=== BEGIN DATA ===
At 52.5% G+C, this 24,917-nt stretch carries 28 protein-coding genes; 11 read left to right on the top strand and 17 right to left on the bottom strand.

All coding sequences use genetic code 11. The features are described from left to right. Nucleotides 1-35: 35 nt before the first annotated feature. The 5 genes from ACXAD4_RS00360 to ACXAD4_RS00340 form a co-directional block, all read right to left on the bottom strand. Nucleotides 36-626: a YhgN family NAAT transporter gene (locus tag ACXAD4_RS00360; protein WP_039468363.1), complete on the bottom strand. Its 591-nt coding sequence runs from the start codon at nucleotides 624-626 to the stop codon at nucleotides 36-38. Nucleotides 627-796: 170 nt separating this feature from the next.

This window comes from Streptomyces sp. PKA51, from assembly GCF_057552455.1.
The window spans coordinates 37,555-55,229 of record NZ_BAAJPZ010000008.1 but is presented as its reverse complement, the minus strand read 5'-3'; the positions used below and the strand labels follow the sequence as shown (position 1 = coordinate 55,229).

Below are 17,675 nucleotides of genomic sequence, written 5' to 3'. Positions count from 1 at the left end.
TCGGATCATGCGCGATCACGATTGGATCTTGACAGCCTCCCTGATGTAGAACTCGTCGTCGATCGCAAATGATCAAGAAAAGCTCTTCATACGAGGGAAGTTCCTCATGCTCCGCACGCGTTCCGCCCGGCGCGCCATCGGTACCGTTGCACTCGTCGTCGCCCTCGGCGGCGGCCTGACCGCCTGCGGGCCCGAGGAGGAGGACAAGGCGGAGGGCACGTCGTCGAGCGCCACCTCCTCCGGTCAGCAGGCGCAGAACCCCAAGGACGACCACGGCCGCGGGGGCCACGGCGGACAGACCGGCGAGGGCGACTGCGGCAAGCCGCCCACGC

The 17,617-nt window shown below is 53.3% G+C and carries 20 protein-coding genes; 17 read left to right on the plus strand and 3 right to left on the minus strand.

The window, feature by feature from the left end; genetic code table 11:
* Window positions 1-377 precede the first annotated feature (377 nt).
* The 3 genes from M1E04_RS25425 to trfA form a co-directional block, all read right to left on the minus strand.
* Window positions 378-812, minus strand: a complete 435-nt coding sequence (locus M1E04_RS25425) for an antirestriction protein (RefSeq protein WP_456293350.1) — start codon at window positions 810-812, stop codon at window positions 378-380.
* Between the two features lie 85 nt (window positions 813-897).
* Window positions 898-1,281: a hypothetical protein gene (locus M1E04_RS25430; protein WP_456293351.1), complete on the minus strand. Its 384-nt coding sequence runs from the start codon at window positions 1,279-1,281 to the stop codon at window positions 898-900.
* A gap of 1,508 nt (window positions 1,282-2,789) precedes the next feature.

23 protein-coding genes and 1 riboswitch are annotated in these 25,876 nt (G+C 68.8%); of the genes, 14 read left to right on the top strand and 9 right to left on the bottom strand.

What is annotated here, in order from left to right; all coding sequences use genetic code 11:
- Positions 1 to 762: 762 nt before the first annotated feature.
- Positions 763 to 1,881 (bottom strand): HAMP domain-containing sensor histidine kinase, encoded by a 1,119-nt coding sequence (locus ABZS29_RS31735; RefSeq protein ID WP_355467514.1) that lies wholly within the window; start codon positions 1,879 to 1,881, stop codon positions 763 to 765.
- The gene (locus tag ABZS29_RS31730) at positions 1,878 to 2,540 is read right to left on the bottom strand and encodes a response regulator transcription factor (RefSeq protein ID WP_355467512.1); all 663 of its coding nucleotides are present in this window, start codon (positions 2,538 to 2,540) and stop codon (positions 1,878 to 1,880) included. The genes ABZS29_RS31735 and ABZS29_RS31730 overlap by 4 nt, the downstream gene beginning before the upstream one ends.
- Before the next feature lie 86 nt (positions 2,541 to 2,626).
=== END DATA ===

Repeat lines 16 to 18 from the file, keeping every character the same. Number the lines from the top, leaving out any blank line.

What is annotated here, in order from left to right; all coding sequences use genetic code 11:
- Positions 1 to 762: 762 nt before the first annotated feature.
- Positions 763 to 1,881 (bottom strand): HAMP domain-containing sensor histidine kinase, encoded by a 1,119-nt coding sequence (locus ABZS29_RS31735; RefSeq protein ID WP_355467514.1) that lies wholly within the window; start codon positions 1,879 to 1,881, stop codon positions 763 to 765.